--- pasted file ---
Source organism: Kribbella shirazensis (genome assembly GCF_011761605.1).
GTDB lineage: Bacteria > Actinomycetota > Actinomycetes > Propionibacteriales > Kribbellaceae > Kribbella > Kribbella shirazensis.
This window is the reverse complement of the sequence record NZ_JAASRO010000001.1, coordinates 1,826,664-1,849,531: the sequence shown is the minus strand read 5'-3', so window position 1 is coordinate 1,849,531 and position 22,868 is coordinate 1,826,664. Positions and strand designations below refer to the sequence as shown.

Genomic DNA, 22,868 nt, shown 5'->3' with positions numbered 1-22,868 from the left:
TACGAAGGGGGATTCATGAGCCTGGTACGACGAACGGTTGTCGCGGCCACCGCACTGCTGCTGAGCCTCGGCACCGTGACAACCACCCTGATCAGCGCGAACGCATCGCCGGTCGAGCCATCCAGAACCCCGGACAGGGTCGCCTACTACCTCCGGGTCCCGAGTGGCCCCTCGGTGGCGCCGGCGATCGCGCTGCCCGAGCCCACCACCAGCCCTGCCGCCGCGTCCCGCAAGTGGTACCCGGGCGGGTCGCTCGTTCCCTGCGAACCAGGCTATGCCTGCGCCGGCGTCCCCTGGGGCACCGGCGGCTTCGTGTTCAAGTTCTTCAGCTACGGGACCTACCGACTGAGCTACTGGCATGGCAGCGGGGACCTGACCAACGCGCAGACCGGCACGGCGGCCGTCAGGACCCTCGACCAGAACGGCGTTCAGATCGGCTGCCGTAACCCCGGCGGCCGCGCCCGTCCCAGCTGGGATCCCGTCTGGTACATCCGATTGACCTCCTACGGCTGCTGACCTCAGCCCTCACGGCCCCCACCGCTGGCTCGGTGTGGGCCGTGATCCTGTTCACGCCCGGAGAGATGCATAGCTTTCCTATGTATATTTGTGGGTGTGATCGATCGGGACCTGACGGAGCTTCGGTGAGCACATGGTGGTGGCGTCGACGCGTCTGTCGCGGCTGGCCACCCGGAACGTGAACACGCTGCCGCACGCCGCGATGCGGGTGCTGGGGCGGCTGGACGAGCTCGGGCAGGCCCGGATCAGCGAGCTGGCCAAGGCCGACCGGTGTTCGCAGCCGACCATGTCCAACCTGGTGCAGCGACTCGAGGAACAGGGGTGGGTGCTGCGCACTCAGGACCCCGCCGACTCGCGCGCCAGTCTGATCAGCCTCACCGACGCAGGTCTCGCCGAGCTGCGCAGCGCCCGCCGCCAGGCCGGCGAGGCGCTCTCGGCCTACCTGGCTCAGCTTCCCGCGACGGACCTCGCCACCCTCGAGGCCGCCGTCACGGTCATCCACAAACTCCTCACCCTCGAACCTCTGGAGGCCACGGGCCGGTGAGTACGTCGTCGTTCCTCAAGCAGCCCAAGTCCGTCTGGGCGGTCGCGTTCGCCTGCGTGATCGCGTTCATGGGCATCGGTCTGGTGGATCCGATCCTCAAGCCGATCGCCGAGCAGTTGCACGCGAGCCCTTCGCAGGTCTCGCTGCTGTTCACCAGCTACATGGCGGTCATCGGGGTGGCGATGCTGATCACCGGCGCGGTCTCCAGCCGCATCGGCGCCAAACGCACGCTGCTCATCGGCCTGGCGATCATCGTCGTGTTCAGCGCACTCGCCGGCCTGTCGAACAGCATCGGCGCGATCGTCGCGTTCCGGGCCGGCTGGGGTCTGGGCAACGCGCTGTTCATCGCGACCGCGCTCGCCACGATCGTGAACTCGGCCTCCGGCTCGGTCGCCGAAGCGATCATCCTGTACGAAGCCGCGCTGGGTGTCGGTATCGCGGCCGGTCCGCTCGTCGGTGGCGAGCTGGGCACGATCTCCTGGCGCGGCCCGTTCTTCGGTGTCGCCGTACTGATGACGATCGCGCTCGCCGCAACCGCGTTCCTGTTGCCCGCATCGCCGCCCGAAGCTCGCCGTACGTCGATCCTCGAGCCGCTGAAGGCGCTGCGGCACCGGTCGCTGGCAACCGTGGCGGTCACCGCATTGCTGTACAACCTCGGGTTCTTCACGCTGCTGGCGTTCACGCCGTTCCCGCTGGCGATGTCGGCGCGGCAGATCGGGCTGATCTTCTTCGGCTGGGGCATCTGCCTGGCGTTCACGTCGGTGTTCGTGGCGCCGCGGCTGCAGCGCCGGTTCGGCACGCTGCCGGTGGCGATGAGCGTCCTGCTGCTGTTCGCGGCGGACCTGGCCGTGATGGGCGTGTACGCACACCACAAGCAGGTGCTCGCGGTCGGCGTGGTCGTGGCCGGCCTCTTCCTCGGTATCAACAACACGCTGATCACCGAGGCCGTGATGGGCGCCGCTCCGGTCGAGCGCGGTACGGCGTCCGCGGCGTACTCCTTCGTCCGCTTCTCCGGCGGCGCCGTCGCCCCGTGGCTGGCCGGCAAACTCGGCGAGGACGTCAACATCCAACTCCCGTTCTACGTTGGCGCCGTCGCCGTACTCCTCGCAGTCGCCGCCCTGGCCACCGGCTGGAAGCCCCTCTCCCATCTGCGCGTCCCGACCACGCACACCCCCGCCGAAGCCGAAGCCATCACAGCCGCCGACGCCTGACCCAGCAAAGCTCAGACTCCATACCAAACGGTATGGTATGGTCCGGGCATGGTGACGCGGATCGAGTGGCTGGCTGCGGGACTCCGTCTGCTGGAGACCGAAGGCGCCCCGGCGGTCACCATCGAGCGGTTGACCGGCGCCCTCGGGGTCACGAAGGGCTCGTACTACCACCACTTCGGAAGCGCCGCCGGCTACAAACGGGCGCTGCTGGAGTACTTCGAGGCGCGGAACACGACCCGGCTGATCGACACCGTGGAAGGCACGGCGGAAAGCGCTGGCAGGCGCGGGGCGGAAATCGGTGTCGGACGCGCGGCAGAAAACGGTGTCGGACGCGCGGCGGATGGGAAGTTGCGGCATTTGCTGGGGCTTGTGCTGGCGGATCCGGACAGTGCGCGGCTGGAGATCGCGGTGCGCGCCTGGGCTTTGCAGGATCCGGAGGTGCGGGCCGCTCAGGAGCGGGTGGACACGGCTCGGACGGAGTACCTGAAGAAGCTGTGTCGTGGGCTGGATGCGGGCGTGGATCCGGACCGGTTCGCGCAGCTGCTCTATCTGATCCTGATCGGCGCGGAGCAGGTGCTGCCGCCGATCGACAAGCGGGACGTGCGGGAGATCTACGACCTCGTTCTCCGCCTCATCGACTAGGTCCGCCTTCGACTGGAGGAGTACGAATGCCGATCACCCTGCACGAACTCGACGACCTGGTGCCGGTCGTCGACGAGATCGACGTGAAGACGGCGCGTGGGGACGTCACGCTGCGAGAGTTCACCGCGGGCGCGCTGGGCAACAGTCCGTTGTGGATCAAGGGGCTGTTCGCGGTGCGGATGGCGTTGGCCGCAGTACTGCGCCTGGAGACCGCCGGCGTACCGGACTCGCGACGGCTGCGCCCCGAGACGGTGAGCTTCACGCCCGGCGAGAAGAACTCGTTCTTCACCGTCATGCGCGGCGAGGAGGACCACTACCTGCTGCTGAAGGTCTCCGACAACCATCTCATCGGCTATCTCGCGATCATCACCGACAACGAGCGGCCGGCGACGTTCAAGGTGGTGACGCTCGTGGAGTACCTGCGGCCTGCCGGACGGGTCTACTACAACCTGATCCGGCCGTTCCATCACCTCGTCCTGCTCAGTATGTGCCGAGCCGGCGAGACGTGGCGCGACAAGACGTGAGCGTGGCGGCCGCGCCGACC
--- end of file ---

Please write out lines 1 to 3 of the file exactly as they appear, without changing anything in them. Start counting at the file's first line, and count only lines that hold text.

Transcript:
Source organism: Kribbella shirazensis (genome assembly GCF_011761605.1).
GTDB lineage: Bacteria > Actinomycetota > Actinomycetes > Propionibacteriales > Kribbellaceae > Kribbella > Kribbella shirazensis.
This window is the reverse complement of the sequence record NZ_JAASRO010000001.1, coordinates 1,826,664-1,849,531: the sequence shown is the minus strand read 5'-3', so window position 1 is coordinate 1,849,531 and position 22,868 is coordinate 1,826,664. Positions and strand designations below refer to the sequence as shown.